Implications of within-scan patient head motion on B1+ homogeneity and Specific Absorption Rate at 7T
Emre Kopanoglu1, Alix Jean Deeley Plumley1, M. Arcan Erturk2, Cem M. Deniz3, and Richard G. Wise1

1CUBRIC, School of Psychology, Cardiff University, Cardiff, United Kingdom, 2Center for Magnetic Resonance Research, University of Minnesota, Minneapolis, MN, United States, 3Department of Radiology, School of Medicine, New York University, New York, NY, United States


Parallel-transmit pulses are commonly used to improve B1+-homogeneity at higher field strengths, while local-SAR constraints are applied to ensure safety. However, patient motion may become unavoidable with longer scans or less cooperative patients, and motion may affect B1+-homogeneity and local-SAR. We investigated the effect of all 6 degrees-of-freedom of head motion on B1+-homogeneity and local-SAR for parallel-transmit multi-spoke pulses using simulations. We observed more than a 2-fold increase in local-SAR due to motion for some pulses. We also investigated the changes in B1+-homogeneity of spokes pulses using in-vivo B1+-maps and showed regional variations between 12%-22% in the excitation profile.


The use of multi-channel parallel-transmit (pTx) arrays has been commonly investigated to improve B1+-homogeneity at higher field strengths (7T). However, the possibility of creating local-SAR/local-temperature hotspots due to constructive interference of the electric field has raised questions on safety. Thus, local-SAR/local-temperature has been used as a safety constraint in pulse design, and several safety margins have been applied in practice to account for modelling imperfections1-10. However, the effect of patient motion on B1+-homogeneity and safety remains as an important question that has received little attention. Patient motion might become unavoidable especially with longer scans or less cooperative patients, such as in pediatric imaging11-14, or for patients with Parkinson’s15 or dementia16.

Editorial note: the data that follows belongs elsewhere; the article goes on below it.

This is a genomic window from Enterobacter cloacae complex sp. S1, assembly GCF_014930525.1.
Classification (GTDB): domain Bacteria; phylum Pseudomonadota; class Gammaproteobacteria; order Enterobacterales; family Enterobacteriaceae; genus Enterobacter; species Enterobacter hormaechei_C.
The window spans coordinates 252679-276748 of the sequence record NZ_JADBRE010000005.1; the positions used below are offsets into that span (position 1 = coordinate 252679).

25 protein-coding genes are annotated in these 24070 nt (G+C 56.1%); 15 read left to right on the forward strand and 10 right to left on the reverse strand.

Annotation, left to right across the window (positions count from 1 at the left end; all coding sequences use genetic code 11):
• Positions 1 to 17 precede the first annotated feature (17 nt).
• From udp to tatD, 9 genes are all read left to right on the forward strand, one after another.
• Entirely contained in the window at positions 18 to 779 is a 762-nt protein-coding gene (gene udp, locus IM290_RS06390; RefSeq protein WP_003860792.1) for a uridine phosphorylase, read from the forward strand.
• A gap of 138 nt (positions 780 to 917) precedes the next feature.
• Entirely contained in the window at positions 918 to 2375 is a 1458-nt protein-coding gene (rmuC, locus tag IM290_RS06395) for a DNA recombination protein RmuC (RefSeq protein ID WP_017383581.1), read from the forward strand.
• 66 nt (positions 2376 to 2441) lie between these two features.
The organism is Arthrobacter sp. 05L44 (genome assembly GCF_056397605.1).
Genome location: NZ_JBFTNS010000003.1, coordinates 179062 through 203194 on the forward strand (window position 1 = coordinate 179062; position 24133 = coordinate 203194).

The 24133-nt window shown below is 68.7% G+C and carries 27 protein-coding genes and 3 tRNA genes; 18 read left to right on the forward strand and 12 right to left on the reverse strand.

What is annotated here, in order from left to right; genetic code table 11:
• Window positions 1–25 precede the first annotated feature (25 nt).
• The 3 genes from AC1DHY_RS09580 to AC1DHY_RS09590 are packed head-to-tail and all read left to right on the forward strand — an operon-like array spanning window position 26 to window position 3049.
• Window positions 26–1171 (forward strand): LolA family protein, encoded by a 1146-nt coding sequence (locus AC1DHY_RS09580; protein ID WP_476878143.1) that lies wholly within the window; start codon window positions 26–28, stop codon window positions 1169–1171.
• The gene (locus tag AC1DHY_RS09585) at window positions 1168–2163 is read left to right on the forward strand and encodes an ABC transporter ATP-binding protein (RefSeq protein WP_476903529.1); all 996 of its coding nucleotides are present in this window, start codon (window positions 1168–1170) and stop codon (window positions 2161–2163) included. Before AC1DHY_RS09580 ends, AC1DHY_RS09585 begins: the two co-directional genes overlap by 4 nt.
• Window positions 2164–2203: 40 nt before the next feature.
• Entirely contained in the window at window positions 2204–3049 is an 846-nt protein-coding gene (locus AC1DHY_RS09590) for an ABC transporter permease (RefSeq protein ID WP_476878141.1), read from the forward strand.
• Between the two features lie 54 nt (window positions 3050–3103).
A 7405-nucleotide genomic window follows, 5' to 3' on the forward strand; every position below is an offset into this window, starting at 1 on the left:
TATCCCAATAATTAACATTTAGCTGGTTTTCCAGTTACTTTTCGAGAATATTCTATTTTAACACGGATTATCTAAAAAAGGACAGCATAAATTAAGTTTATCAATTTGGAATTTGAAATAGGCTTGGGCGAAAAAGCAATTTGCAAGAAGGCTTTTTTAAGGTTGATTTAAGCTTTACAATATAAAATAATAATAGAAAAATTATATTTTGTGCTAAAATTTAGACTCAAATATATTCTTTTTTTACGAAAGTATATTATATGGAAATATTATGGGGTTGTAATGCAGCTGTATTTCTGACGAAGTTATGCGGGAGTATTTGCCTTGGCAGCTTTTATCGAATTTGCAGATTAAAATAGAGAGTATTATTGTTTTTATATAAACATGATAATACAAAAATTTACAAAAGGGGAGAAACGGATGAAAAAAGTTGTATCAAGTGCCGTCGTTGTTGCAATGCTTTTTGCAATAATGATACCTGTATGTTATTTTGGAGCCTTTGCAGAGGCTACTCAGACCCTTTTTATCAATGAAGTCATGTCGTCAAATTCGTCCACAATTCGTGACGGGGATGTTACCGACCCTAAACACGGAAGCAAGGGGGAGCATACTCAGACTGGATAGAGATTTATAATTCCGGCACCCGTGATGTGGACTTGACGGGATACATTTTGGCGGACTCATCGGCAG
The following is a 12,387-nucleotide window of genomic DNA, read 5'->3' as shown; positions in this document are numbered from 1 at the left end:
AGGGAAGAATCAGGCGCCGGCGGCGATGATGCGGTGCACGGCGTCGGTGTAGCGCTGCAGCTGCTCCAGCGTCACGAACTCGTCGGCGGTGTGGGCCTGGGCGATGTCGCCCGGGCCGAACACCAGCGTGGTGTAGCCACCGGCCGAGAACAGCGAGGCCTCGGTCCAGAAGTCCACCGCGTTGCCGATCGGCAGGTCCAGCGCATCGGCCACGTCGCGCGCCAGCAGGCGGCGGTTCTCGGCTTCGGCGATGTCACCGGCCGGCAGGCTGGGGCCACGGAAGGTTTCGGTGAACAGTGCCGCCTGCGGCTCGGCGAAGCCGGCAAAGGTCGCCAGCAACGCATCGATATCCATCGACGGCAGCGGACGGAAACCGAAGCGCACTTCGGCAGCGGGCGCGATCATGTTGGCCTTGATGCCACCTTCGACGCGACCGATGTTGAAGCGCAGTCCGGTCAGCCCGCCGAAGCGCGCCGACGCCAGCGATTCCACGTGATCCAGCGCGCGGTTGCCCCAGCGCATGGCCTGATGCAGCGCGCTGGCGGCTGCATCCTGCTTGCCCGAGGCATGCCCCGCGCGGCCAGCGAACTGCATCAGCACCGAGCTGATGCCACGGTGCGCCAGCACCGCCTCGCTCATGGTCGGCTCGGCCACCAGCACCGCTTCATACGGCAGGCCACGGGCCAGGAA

Earlier studies have investigated the effect of body position on B1+-homogeneity and local-SAR17-20. However, these studies have been limited to a subset of motion types and have focussed on the initial positioning of the patient rather than motion during the scan. In this study, we investigate, using simulation, the effect of all 6 degrees-of-freedom head motion during scan on B1+-homogeneity and local-SAR for multi-spoke pulses. Moreover, we show the effect of head motion on excitation profiles at 7T using in-vivo B1+-maps of an 8-channel pTx coil.


Simulations were conducted using Sim4Life (ZMT, Zurich, Switzerland) for an 8-channel loop array and the body model Ella (IT’IS, Zurich, Switzerland). Patient motion was modelled by keeping the body model stationary and moving the RF array. This approach i) prevents changes in electromagnetic properties of the model due to voxelization effects as it keeps the tissues in the body model intact, ii) isolates the B1+-related effects as no image-registration is required. The array was i) displaced along or rotated around the three main axis, and ii) displaced along two-dimensions on coronal and axial planes for a total of 105 positions. Displacements and rotations of 1/2/5/10/15/20 mm or degrees were simulated, unless the prescribed motion would overlap the coil and the body model. Adaptive voxelization was used with maximum voxel size of 2mm for the model and <40% of conductor width for the array. Coil elements were checked for connectivity and voxelization prior to simulation.

For six different axial slices (each separated by 18mm), 1-spoke, 2-spoke, 3-spoke RF excitation pulses were designed to optimize for in-slice B1+-homogeneity21. Normalized root-mean-squared error (nRMSE) was calculated on the complex excitation profiles since phase changes also contribute to error due to motion in practice. 1-gram averaged maximum local-SAR was calculated for each relative position of the model and normalized by the maximum local-SAR for the case without motion.

In vivo experiments were conducted on a 7T scanner (Siemens Healthcare, Erlangen, Germany) with an 8-/32-channel pTx/Rx coil (Nova Medical, MA, USA). The participant moved his head between scans while B1+-maps and GRE images were acquired. Images were registered using masks created from the GRE images and head motion was estimated to be Right/Anterior/Yaw: -2.6mm/7.5mm/0degree (position2), 5.6mm/15.5mm/1.6degree (position3), 5.4mm/0.4mm/0.9degree (position4). 1-spoke, 2-spoke, 3-spoke pulses were designed using the B1+-maps acquired in the first position. Using the in-vivo B1+-maps acquired at different positions, the excitation profiles of the designed pulses were simulated. The difference between the excitation profiles due to participant motion were analysed.